John Cho interview: 'I'd loved to be overrated, overpaid and overexposed' (exclusive)
It’s been a long time coming but John Cho is finally leading a studio picture – this week’s cyber-thriller Searching – but there is still so much more he wants from his movie career, and rightly so.
The Korean-American actor has been a Hollywood stalwart for the last 20 years, first catching audiences’ attention through his small but memorable role in 1999’s American Pie.
He’s since appeared in the stoner comedy franchise, Harold & Kumar, as well as enjoyed supporting roles in several TV shows and films including Sulu in the rebooted Star Trek series, but he’s rarely had the opportunity to headline a major studio release, and that’s not been lost on him or many fans.
Two years ago, the actor became the subject of the #StarringJohnCho social movement which highlighted the lack of representation for Asian-American stars in Hollywood by Photoshopping his face over white actors in major movies.
Now he’s playing the lead in Sony’s latest thriller, Searching, as a harried father looking for his missing 16-year-old daughter.
The film goes against the grain of conventional filmmaking by being shot entirely from the point of view of smartphones and computer screens. Yahoo Movies caught up with the actor to talk about his experience making it, his career, as well as what’s to come for Star Trek.
Yahoo Movies UK: People are really celebrating the fact that this is the first Hollywood thriller led by Asian-American actor but, at 46, is it a little bittersweet this opportunity wasn’t available when you were in your 20s?
John Cho: You know I’ve been thinking about that a little bit later. In some ways, it worked out for me in that I learned as I went and I feel as if just now I’m learning to act. It seems like for me, such a ridiculous problem that we’re still incrementally making progress. It’s hard not to see the absurdity of it, it’s ridiculous that it’s been going on for so long. I’ve known generations of Asian-American actors who have just really didn’t have the work available for most of their career.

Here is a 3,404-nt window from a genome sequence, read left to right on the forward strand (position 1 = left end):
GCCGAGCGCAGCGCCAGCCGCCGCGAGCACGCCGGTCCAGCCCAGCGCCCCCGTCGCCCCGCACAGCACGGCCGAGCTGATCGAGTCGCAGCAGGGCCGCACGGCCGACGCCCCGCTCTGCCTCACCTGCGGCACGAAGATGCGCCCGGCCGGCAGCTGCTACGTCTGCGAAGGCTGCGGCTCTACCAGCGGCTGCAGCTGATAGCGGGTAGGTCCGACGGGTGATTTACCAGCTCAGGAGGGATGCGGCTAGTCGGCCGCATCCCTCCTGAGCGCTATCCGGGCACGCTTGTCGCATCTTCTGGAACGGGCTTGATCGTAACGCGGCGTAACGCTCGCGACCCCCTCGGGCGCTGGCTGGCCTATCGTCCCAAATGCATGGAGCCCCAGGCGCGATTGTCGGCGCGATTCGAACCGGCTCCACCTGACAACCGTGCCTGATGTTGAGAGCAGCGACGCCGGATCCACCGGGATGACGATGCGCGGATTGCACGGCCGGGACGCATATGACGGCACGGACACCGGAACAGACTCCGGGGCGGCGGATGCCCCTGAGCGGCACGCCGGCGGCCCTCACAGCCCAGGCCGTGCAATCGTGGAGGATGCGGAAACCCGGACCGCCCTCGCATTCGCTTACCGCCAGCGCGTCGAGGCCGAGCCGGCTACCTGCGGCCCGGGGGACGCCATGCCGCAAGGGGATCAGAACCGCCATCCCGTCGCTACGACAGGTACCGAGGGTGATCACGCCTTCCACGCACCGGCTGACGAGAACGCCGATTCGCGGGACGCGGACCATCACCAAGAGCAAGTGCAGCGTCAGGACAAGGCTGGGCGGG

I kind of want to get away from “firsts,” but when it comes to diversity Asian-American cinema seems to be having a moment. Crazy Rich Asians and To All The Boys I’ve Loved Before have come out recently. Do you think progress will happen faster now or will it take another 50 years for Hollywood to show more equal representation?
I certainly hope it’s not 50 years, I want to be more optimistic than that and I think there is certainly cause to be more optimistic. There are ways to get around gatekeepers in the way that there wasn’t before. Also, the economy is much more globalised than it was ten or 20 years ago so there is more of a financial incentive to not be patently restrictive with casting as studios were before.
In the last 20 years I’ve seen a rise in behind the camera talent as well as in front of the camera, in terms of writers and directors, so that could coalesce to a moment into something here, and whether it takes five years or 20 years I don’t know that’s too big of a question for me. I’m with you I want to get to a place where we get past the firsts. I’d loved to be overrated, overpaid and overexposed.
You’ve said in the past you turned down this role when you first got it because it was not shot in a traditional way. Was the experience better or worse than the filmmaking you’ve done in the past?
I mean it was both, for me the experience was one of discomfort because I couldn’t rely on anything that I knew before so for me acting is really talking to a person in the face, to their face, and sort of seeing what they’re doing and reacting and that’s the whole bottle of wax. That was not the case in this film, so some of that is generational. Michelle La, who plays Margot, she was very comfortable being in front of a webcam. I find that in my real life to be unsettling and it just makes me uncomfortable and difficult to be authentic, even when I’m just having a FaceTime conversation with someone.